White House

No wall on White House talking points on State of the Union

The border wall region, from the air

In November, a video team from Brookings Productions visited the U.S.-Mexico border region and captured these aerial images of where President Trump has proposed to build his border wall.
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In November, a video team from Brookings Productions visited the U.S.-Mexico border region and captured these aerial images of where President Trump has proposed to build his border wall.

The White House sent talking points to supporters Tuesday breaking down five themes for tonight’s State of the Union.

A wall wasn’t one of them.

According to the “messaging preview,” President Donald Trump will cast an “inspiring vision of American greatness” and outline a policy agenda that “both parties can rally behind to achieve this vision.

President Donald Trump on Tuesday night gave his second State of the Union address after it was rescheduled because of a historic 35 day government shutdown.

There was also no mention of declaring a national emergency declaration, as he hinted last week, to get the funds to build his border wall.

The five top issues include a safe and legal immigration system, protecting American workers by fixing broken trade deals, rebuilding American via infrastructure projects and protecting America’s national security.

“The president will update Congress on diplomatic efforts around the world and reaffirm his determination to protect American interests and end our endless foreign wars,” the document states.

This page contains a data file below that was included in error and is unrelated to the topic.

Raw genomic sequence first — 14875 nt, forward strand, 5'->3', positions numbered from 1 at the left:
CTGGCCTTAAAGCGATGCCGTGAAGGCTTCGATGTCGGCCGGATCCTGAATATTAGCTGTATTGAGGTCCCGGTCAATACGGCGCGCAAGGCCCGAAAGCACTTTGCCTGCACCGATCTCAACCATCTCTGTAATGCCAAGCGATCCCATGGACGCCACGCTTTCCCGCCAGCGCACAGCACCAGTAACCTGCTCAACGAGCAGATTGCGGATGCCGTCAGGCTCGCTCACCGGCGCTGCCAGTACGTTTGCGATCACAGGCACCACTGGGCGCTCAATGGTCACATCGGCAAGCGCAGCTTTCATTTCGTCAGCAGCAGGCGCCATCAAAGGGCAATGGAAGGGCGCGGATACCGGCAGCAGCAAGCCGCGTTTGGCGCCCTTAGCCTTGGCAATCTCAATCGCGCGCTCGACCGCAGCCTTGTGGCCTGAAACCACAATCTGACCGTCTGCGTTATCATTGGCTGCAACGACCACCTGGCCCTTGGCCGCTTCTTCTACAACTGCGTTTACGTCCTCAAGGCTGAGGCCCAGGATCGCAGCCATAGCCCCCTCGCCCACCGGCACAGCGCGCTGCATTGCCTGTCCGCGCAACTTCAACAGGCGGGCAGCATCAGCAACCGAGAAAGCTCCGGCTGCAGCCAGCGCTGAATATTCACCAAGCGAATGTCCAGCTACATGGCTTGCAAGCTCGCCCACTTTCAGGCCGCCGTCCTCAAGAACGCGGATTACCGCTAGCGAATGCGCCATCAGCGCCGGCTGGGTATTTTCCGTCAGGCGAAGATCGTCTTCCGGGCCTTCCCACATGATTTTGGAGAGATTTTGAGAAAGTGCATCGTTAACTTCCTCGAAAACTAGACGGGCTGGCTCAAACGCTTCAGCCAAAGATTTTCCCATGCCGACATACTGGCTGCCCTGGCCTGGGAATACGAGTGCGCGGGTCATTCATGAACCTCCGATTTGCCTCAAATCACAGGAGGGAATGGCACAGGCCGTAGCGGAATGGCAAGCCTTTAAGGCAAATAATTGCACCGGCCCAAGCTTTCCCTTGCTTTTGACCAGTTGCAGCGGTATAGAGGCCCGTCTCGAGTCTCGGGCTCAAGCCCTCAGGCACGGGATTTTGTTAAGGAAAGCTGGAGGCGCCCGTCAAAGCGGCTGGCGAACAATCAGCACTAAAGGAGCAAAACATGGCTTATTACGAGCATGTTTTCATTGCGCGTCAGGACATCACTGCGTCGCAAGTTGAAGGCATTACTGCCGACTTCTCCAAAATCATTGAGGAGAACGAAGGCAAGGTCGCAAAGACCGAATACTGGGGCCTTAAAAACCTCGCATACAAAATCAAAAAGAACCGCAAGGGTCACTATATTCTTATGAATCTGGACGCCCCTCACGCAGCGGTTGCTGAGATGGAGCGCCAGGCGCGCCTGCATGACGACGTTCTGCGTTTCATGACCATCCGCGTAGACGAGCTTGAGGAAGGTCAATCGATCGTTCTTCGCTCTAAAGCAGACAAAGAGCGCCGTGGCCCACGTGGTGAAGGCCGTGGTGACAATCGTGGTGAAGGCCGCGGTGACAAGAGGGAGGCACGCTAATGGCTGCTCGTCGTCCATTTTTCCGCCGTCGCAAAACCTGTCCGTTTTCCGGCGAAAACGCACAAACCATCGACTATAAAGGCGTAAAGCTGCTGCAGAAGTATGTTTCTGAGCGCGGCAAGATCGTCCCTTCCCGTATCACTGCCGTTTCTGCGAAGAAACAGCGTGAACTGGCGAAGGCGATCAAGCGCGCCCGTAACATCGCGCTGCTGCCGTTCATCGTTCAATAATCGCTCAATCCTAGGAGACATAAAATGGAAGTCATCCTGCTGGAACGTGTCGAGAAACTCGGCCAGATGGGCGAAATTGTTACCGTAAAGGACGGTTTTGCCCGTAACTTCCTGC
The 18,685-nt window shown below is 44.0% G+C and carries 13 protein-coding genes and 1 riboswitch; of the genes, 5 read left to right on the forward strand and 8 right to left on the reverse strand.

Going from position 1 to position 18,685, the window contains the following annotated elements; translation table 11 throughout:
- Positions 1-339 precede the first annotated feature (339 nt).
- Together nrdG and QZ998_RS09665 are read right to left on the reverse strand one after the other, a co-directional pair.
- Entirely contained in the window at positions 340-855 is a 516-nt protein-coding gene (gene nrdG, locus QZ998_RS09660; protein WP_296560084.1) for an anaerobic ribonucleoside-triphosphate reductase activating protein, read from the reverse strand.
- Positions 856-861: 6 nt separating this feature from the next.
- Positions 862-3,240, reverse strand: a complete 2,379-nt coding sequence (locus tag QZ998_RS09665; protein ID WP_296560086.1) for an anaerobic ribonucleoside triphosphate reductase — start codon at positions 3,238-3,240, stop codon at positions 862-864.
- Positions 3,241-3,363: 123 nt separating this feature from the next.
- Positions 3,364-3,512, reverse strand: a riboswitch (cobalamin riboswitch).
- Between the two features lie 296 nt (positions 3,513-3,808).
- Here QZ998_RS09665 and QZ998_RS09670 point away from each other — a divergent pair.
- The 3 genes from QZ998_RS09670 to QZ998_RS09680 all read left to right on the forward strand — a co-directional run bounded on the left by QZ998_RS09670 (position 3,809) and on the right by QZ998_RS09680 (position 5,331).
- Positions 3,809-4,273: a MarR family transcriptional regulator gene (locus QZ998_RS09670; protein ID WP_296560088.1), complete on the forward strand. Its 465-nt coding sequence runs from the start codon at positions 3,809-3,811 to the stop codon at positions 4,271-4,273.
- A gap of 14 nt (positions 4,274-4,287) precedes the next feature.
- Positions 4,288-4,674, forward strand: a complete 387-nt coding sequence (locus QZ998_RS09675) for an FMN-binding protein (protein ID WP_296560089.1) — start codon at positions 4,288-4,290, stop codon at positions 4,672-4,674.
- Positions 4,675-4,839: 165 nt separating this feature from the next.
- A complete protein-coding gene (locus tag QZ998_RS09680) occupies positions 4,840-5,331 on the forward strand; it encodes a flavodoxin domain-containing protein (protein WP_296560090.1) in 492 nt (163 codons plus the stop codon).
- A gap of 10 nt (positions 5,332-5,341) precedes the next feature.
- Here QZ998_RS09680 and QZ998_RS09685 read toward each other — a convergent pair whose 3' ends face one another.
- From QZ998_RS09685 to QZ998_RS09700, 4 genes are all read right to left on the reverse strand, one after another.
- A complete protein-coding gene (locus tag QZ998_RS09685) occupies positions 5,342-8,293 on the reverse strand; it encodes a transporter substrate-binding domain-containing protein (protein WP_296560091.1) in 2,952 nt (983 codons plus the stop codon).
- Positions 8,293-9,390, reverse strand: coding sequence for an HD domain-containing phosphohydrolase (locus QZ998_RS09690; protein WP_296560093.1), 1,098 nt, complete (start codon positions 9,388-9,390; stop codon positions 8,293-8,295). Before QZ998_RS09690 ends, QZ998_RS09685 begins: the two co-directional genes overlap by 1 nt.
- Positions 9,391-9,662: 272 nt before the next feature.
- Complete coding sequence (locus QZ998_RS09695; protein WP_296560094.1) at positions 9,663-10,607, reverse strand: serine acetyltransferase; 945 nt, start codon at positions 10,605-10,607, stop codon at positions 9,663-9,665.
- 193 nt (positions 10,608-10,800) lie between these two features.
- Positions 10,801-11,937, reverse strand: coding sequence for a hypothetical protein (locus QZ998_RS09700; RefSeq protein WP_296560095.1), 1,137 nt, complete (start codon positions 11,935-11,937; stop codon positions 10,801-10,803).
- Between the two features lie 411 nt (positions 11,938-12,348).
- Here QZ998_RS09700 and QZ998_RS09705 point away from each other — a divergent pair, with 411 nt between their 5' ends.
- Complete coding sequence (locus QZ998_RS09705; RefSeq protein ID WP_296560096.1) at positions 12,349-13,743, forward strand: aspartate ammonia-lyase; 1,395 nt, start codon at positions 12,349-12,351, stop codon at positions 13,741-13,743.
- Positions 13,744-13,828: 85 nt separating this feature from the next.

While there is no mention of the wall in the preview, Trump did however save his first tweet Tuesday morning emphasizing the need for a barrier, possibly a human one.

“Tremendous numbers of people are coming up through Mexico in the hopes of flooding our Southern Border,” he tweeted. “We have sent additional military. We will build a Human Wall if necessary. If we had a real Wall, this would be a non-event!”

Trump told reporters on Jan. 4 that he could officially declare a national emergency to build a border wall but wants to try to negotiate a border wall with Congress.

Franco Ordoñez is a White House correspondent for the McClatchy Washington Bureau with a focus on immigration and foreign affairs. He previously covered Latin American affairs for the Miami Herald and El Nuevo Herald. He moved to Washington in 2011 after six years at the Charlotte Observer covering immigration and working on investigative projects for The Charlotte Observer.
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